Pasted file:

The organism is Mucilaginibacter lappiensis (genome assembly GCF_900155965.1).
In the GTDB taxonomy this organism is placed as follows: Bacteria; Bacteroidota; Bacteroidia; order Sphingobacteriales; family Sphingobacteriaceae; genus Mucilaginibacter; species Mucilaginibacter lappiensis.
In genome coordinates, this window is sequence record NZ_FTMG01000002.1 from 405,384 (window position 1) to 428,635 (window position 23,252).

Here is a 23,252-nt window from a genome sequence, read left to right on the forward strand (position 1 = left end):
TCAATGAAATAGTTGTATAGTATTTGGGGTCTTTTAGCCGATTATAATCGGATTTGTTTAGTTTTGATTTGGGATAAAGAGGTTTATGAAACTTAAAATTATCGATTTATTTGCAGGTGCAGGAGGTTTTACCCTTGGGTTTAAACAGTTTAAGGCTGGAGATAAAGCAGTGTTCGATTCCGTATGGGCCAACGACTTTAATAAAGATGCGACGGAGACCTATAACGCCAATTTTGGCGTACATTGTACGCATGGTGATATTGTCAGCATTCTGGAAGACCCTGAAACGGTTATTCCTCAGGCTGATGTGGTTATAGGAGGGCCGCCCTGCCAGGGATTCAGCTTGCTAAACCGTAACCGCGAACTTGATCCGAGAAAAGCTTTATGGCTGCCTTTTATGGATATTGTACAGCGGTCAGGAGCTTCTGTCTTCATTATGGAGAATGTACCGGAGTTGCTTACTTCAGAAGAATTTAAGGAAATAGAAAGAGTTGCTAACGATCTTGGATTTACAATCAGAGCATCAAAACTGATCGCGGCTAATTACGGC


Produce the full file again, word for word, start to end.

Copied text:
The organism is Mucilaginibacter lappiensis (genome assembly GCF_900155965.1).
In the GTDB taxonomy this organism is placed as follows: Bacteria; Bacteroidota; Bacteroidia; order Sphingobacteriales; family Sphingobacteriaceae; genus Mucilaginibacter; species Mucilaginibacter lappiensis.
In genome coordinates, this window is sequence record NZ_FTMG01000002.1 from 405,384 (window position 1) to 428,635 (window position 23,252).

Here is a 23,252-nt window from a genome sequence, read left to right on the forward strand (position 1 = left end):
TCAATGAAATAGTTGTATAGTATTTGGGGTCTTTTAGCCGATTATAATCGGATTTGTTTAGTTTTGATTTGGGATAAAGAGGTTTATGAAACTTAAAATTATCGATTTATTTGCAGGTGCAGGAGGTTTTACCCTTGGGTTTAAACAGTTTAAGGCTGGAGATAAAGCAGTGTTCGATTCCGTATGGGCCAACGACTTTAATAAAGATGCGACGGAGACCTATAACGCCAATTTTGGCGTACATTGTACGCATGGTGATATTGTCAGCATTCTGGAAGACCCTGAAACGGTTATTCCTCAGGCTGATGTGGTTATAGGAGGGCCGCCCTGCCAGGGATTCAGCTTGCTAAACCGTAACCGCGAACTTGATCCGAGAAAAGCTTTATGGCTGCCTTTTATGGATATTGTACAGCGGTCAGGAGCTTCTGTCTTCATTATGGAGAATGTACCGGAGTTGCTTACTTCAGAAGAATTTAAGGAAATAGAAAGAGTTGCTAACGATCTTGGATTTACAATCAGAGCATCAAAACTGATCGCGGCTAATTACGGC